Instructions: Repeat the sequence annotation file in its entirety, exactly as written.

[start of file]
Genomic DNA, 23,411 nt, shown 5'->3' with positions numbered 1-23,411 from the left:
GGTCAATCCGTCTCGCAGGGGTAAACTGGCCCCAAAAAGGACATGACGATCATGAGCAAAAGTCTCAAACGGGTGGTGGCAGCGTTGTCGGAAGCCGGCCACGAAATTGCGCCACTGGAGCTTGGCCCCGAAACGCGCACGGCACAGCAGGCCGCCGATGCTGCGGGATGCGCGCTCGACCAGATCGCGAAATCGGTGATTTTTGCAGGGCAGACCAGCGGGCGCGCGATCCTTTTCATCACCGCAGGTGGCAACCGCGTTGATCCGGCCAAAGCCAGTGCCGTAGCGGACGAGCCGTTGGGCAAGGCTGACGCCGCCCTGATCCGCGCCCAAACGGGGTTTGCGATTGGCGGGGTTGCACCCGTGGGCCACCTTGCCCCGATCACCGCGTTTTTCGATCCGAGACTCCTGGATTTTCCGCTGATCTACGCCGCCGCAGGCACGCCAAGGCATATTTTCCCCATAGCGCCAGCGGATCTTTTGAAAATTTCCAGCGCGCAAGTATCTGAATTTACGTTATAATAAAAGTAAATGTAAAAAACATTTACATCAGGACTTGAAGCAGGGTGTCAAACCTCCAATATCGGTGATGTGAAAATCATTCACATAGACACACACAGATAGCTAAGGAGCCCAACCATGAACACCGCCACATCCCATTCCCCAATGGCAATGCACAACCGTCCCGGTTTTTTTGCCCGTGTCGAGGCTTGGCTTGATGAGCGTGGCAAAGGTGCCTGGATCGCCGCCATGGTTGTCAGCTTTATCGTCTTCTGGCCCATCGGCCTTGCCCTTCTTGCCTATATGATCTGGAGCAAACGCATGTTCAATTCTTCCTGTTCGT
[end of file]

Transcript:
Genomic DNA, 23,411 nt, shown 5'->3' with positions numbered 1-23,411 from the left:
GGTCAATCCGTCTCGCAGGGGTAAACTGGCCCCAAAAAGGACATGACGATCATGAGCAAAAGTCTCAAACGGGTGGTGGCAGCGTTGTCGGAAGCCGGCCACGAAATTGCGCCACTGGAGCTTGGCCCCGAAACGCGCACGGCACAGCAGGCCGCCGATGCTGCGGGATGCGCGCTCGACCAGATCGCGAAATCGGTGATTTTTGCAGGGCAGACCAGCGGGCGCGCGATCCTTTTCATCACCGCAGGTGGCAACCGCGTTGATCCGGCCAAAGCCAGTGCCGTAGCGGACGAGCCGTTGGGCAAGGCTGACGCCGCCCTGATCCGCGCCCAAACGGGGTTTGCGATTGGCGGGGTTGCACCCGTGGGCCACCTTGCCCCGATCACCGCGTTTTTCGATCCGAGACTCCTGGATTTTCCGCTGATCTACGCCGCCGCAGGCACGCCAAGGCATATTTTCCCCATAGCGCCAGCGGATCTTTTGAAAATTTCCAGCGCGCAAGTATCTGAATTTACGTTATAATAAAAGTAAATGTAAAAAACATTTACATCAGGACTTGAAGCAGGGTGTCAAACCTCCAATATCGGTGATGTGAAAATCATTCACATAGACACACACAGATAGCTAAGGAGCCCAACCATGAACACCGCCACATCCCATTCCCCAATGGCAATGCACAACCGTCCCGGTTTTTTTGCCCGTGTCGAGGCTTGGCTTGATGAGCGTGGCAAAGGTGCCTGGATCGCCGCCATGGTTGTCAGCTTTATCGTCTTCTGGCCCATCGGCCTTGCCCTTCTTGCCTATATGATCTGGAGCAAACGCATGTTCAATTCTTCCTGTTCGT